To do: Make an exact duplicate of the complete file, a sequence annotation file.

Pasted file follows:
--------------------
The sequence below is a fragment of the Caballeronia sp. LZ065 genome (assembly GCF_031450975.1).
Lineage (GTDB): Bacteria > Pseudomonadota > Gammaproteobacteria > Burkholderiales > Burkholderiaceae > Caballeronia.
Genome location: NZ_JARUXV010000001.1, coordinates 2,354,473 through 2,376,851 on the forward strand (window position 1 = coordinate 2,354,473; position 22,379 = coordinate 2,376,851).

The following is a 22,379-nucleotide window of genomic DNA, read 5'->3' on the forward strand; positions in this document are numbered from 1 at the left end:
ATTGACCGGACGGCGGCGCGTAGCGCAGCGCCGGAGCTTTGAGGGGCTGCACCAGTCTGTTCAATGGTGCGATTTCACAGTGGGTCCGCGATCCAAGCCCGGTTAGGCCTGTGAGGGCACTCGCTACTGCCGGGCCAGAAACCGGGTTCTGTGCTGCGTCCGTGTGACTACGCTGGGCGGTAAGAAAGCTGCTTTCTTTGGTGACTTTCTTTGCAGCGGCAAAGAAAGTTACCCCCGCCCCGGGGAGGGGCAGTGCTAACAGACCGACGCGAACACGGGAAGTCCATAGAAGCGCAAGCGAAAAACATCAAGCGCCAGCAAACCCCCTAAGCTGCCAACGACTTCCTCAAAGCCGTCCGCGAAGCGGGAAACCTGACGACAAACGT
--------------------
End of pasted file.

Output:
The sequence below is a fragment of the Caballeronia sp. LZ065 genome (assembly GCF_031450975.1).
Lineage (GTDB): Bacteria > Pseudomonadota > Gammaproteobacteria > Burkholderiales > Burkholderiaceae > Caballeronia.
Genome location: NZ_JARUXV010000001.1, coordinates 2,354,473 through 2,376,851 on the forward strand (window position 1 = coordinate 2,354,473; position 22,379 = coordinate 2,376,851).

The following is a 22,379-nucleotide window of genomic DNA, read 5'->3' on the forward strand; positions in this document are numbered from 1 at the left end:
ATTGACCGGACGGCGGCGCGTAGCGCAGCGCCGGAGCTTTGAGGGGCTGCACCAGTCTGTTCAATGGTGCGATTTCACAGTGGGTCCGCGATCCAAGCCCGGTTAGGCCTGTGAGGGCACTCGCTACTGCCGGGCCAGAAACCGGGTTCTGTGCTGCGTCCGTGTGACTACGCTGGGCGGTAAGAAAGCTGCTTTCTTTGGTGACTTTCTTTGCAGCGGCAAAGAAAGTTACCCCCGCCCCGGGGAGGGGCAGTGCTAACAGACCGACGCGAACACGGGAAGTCCATAGAAGCGCAAGCGAAAAACATCAAGCGCCAGCAAACCCCCTAAGCTGCCAACGACTTCCTCAAAGCCGTCCGCGAAGCGGGAAACCTGACGACAAACGT